In the final four weeks leading up to the kickoff of UCLA football’s 2019 season, Sports editor Sam Connon and staff writer Jack Perez will be taking a look at the Bruins’ outlook at each position. From award favorites to comeback stories, Daily Bruin Sports will analyze each position’s depth chart and make predictions for how their seasons could unfold. Now it’s onto the defensive side of the ball with the defensive line.
The Bruins’ defensive line could not break into the backfield in 2018.
The team’s 15 sacks last season were tied for 118th out of 129 Division-I programs, and only five of those came from defensive linemen. UCLA ranked 122nd in stuff rate – the percentage of nonsack carries that are stopped at or behind the line of scrimmage – and 126th in sack rate – the percentage of pass attempts that result in sacks.
Rick Wade graduated and Chigozie Nnoruka transferred to Miami, leaving coach Chip Kelly with his young core of lineman and their four combined sacks to work with this season.
Redshirt junior Osa Odighizuwa is the leading pass rusher returning to UCLA’s front lines this fall. He picked up three sacks in 11 games of action in 2018 and has tallied 11.5 tackles for a loss over the past two seasons.
Odighizuwa will line up on the edge beside sophomore nose tackle Atonio Mafi, who has cut nearly 50 pounds over the past year. Mafi and fellow sophomores Otito Ogbonnia and Tyler Manoa all project to get significant playing time in their second years in Westwood.
Redshirt sophomore Odua Isibor and junior Martin Andrus Jr. are set to make more of an impact in the rotation as well – with Isibor being the only freshman to record a sack for UCLA last season.
Freshman defensive tackle Siale Liku was UCLA’s top-ranked defensive line commit, a 337-pound, three-star prospect, who will likely be stuck behind Mafi and Andrus in the interior rotation. Three-star junior transfer Datona Jackson racked up 10 sacks for the College of the Desert in 2018, but with the Bruins bevy of young depth, he could follow a similar path to Steven Mason, who redshirted his junior season in 2018 after transferring from Southwestern College.
The Bruins have a history of producing talent at the linebacker position, but to put together a more disruptive defense in 2019, a fearsome defensive line is integral.
The bulk of the Bruins’ pass rush will come from the linebacker position, depending on defensive coordinator Jerry Azzinaro’s balance of 3-4, 4-3 and 5-2 defensive formations.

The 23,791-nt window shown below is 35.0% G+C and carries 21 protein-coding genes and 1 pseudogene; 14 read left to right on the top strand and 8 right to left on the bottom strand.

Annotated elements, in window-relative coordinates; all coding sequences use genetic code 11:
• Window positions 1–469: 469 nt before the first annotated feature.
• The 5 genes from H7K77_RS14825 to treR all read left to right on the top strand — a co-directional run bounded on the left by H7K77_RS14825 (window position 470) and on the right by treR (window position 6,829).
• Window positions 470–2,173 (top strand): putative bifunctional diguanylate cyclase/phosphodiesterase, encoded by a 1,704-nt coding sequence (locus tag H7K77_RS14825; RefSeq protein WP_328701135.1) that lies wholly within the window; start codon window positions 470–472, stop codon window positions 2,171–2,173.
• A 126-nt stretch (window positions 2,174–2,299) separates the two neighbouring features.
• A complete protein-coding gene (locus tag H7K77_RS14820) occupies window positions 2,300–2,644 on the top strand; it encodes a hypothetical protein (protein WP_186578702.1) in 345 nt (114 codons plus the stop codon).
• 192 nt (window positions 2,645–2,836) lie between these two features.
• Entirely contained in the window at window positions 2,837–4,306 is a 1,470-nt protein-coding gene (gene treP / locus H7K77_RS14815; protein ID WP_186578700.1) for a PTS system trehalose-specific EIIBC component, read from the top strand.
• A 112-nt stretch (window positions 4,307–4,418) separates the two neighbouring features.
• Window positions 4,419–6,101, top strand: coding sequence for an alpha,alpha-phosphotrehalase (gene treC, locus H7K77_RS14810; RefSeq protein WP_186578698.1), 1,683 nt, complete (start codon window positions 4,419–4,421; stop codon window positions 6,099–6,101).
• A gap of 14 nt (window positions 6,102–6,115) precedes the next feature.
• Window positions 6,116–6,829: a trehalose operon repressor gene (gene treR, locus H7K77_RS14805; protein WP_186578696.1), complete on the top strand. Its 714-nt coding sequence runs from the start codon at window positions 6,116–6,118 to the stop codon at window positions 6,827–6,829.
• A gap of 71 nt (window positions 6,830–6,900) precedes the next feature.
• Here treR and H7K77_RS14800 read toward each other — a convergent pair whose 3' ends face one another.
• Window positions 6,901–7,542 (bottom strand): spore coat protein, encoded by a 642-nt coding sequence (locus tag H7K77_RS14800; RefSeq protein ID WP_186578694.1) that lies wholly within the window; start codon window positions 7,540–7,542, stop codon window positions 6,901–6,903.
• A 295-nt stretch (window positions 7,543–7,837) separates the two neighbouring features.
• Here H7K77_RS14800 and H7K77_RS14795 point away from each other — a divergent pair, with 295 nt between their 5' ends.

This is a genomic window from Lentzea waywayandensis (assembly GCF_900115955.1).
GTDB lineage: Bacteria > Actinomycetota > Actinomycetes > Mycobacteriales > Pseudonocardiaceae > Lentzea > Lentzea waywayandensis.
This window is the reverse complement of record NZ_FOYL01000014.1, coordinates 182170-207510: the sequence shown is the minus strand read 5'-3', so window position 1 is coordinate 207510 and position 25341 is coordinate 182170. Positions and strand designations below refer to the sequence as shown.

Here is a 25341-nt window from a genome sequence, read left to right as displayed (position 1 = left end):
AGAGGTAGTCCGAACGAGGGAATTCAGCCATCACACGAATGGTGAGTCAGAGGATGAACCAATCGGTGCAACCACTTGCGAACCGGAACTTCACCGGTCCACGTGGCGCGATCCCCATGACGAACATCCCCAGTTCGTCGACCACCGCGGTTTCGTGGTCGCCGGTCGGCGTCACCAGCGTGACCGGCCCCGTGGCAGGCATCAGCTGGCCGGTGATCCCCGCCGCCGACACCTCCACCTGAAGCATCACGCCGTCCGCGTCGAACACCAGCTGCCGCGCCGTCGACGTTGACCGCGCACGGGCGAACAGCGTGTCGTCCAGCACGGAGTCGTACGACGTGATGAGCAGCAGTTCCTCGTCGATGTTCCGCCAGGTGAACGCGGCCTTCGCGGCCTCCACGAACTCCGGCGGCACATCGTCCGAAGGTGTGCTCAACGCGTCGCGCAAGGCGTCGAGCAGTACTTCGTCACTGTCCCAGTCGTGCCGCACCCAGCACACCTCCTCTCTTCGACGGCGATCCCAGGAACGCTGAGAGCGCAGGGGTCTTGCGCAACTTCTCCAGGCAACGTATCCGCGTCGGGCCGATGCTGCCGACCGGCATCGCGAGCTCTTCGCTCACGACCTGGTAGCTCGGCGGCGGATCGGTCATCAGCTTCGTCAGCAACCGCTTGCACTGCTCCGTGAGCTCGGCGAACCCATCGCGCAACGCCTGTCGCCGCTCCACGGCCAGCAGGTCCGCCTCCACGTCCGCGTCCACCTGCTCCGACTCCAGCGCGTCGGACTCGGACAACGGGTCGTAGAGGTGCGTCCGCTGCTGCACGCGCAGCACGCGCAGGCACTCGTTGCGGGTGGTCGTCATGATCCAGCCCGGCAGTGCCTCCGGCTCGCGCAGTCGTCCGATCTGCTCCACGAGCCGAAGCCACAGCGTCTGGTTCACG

With five guys on the line, Odighizuwa, Mafi, Andrus, Manoa and redshirt senior linebacker Keisean Lucier-South – when he returns from his academic suspension – could be a go-to lineup later in the season.
Lucier-South, senior Lokeni Toailoa and his brother redshirt junior Leni Toailoa are all listed as linebackers on the roster, but they could spend solid time on the outside of the line, either as pass rushers or route-stuffers. Sophomore Elijah Wade was a defensive lineman last season but made the change to outside linebacker in the offseason, and he could still be lined up on the line of scrimmage in goal-line scenarios.
Azzinaro’s defense is more active and fluid than past Bruin signal-callers, and although he typically strays away from a static 4-3 set, he will often stack the line with linebackers and dual-threat Bruins.
Mafi’s trimmed-down physique should help him gain more lateral agility and athleticism, and balancing his playing time with Andrus up the middle could prove effective in clogging up the inside rushing lanes.
With the interior blocked up, the Bruins’ outside pass rush needs to flourish in order for the team to take a step forward in Kelly and Azzinaro’s second seasons.
With no new additions, don’t expect the Bruins to become world-breakers on the defensive line.
That isn’t to say there won’t be improvement – with so few major losses in the front seven, it will be difficult for the Bruins to drop below their spots in the 2018 rankings. A unit consisting of eight underclassmen could not get into the backfield in 2018, but with 12 months of additional training and time to get acclimated to Azzinaro’s coaching style, they will at least be more physically ready in 2019.
The Bruins won’t be as lackluster in the pass rush as they were in 2018, but it could still be one of the team’s weakest links. Odighizuwa, Isibor and Manoa will be Azzinaro’s most productive returners, and the unit’s ability to make a leap forward is dependent on their improvement on the field and on the sidelines.
Last season was the first time since 2011 that UCLA failed to have a defensive lineman with over five sacks, and that surely won’t happen again in 2019. As a team, their sack totals could easily double, placing them somewhere around the top 60 in the country.
Breaking into the backfield – whether it is the rushing or passing game – is a must for the Bruins this season, just as it is for any other team. Disrupting momentum on the ground, giving defensive backs time to get back in coverage and rushing the opponent into poorly thought out throws all falls on the shoulders of the defensive line.
UCLA will be better on those fronts than it was in 2018, but it remains to be seen whether that will translate to wins and sacks in Azzinaro’s second year.